Good morning and welcome back!
And happy birthday to Ziggy Marley, who shares a birthday with my son (a Ziggy fan!) and has today's kid-approved intro tune . . .
Photo: Kevin Dietsch-Pool/Getty Images
A big reason for President Trump's accommodating stance toward Saudi rulers in the apparent killing of Jamal Khashoggi is rooted in a simple dynamic: Trump needs them.
The big picture: Rice University energy scholar Jim Krane has a helpful Forbes commentary on the "crude realpolitik" behind Trump's openness to the kingdom's denials of responsibility.
Threat level: In a note this morning, a Verisk Maplecroft analyst looks more broadly at the Saudi posture, including their implicit threat a few days ago to wield oil as a weapon in response to potential punishment over Khashoggi.
The bottom line: The Saudis' defiant responses have raised the stakes of punitive action over Khashoggi, and Trump's posture thus far suggests it's working.
"By affirming King Salman’s denial of any knowledge of the matter an immediate escalation has been avoided," Soltvedt writes.
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P.S.: One frame for looking at who's bailing on the Saudi's upcoming Future Investment Initiative (FII) conference — dubbed "Davos in the desert" — is to see how much risk is involved in the decision.
"Electric auto brand Tesla Inc. says it has secured land in Shanghai for its first factory outside the United States, pushing ahead despite mounting U.S.-Chinese trade tensions," the Associated Press reports from Beijing on Wednesday.
Why it matters: The land procurement signals a concrete step toward moving ahead with plans for a major Chinese factory that Tesla announced with Shanghai officials in in July.
A little more, via AP: "Tesla said earlier that production in Shanghai would begin two to three years after construction of the factory begins and eventually increase to 500,000 vehicles annually."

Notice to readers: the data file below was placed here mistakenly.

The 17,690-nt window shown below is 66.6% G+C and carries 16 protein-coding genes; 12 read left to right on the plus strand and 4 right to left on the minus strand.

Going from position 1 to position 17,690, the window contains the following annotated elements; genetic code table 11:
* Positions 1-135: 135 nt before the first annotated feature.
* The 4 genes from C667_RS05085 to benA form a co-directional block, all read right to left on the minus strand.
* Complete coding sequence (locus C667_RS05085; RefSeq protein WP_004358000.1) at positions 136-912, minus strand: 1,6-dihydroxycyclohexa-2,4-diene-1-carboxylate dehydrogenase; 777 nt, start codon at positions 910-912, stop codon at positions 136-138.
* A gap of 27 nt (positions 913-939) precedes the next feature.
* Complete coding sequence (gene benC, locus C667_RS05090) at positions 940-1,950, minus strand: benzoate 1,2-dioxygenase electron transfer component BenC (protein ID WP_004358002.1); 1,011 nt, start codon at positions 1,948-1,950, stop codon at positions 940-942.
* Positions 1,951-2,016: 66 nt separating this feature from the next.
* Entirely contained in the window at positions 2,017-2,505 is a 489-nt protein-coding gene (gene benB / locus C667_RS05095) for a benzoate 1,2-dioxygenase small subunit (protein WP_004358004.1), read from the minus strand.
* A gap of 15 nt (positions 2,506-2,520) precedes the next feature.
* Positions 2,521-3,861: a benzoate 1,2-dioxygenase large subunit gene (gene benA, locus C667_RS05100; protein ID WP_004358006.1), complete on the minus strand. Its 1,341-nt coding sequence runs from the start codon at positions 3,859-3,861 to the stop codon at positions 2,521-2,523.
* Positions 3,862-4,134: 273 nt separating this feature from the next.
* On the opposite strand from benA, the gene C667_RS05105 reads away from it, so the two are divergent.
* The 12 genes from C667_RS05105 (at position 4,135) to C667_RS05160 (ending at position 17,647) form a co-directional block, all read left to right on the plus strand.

The Silicon Valley electric automaker ultimately plans to spend around $2 billion to build the Chinese plant, according to press reports.
Screenshot of chart from the Center for Strategic and International Studies commentary titled, "The Center of Coal Demand Keeps Shifting"
The Center for Strategic and International Studies' Nikos Tsafos looked at coal demand trends and comes to a sobering conclusion in a new analysis:
Why it matters: Coal is the most carbon-intensive fossil fuel.
The big picture: Tsafos' short paper, based on BP's robust annual energy statistics report, explores how coal demand in Asia goes well beyond China's status as the world's biggest user.
The bottom line: Curbing this coal use in order to meet climate goals is an immense challenge, given the hurdles to switching to gas, while more effort is needed to boost renewables in those Asian regions too, Tsafos writes.
Reuters broke some interesting policy news yesterday, reporting that GOP Sen. Dean Heller has crafted a plan to expand the $7,500 tax credit for purchasing an electric car.
Why it matters: Right now the credit is capped at 200,000 vehicles per automaker and then starts falling in value. Tesla is hitting that cap now and, as Reuters notes, GM is slated to bump up against it later this year.
The intrigue: It's almost a cliche that energy politics are as regional as they are partisan, but it's also true and this is another example — Nevada is home to Tesla's massive gigafactory that churns out batteries for its cars and employs lots of people.
What they're saying: "Republicans are in a tough spot on this one. They don't have the votes to kill the credits, but if they do nothing, they'll soon be in the awkward position of subsidizing foreign automakers but not the biggest domestic ones. This seems like an attempted compromise," noted Bloomberg transportation journalist Tom Randall via Twitter (though his tweets are his personal views).
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Speaking of Congress, The Hill reports Wednesday . . .
"Democrats are unlikely to pursue major climate change legislation if they win the House majority, despite a growing body of evidence suggesting time is running out to address the issue."
The Sierra Club is backing the challenger to Florida GOP Rep. Carlos Curbelo in a tight race that reveals a split in green groups' political tactics on global warming.
Why it matters: Curbelo is a high-profile GOP figure on climate and facing a very tough reelection fight. He is co-founder of the bipartisan Climate Solutions Caucus and recently introduced legislation to impose a carbon tax.
But your Generate host just learned that a few days ago the Sierra Club, late in the game, endorsed Democrat Debbie Mucarsel-Powell.
Where it stands: Here's what other environmental groups are doing . . .
The big picture: The differing approaches highlight a broader divide over how to think about Curbelo and the Climate Solutions Caucus.
What they're saying: NextGen America executive director Heather Hargreaves told Axios' Amy Harder recently that while they would like to see more GOP members like Curbelo, in the end he's helping to keep in power a party that's "enabling the Trump agenda."
Go deeper: GOP congressman introduces carbon tax bill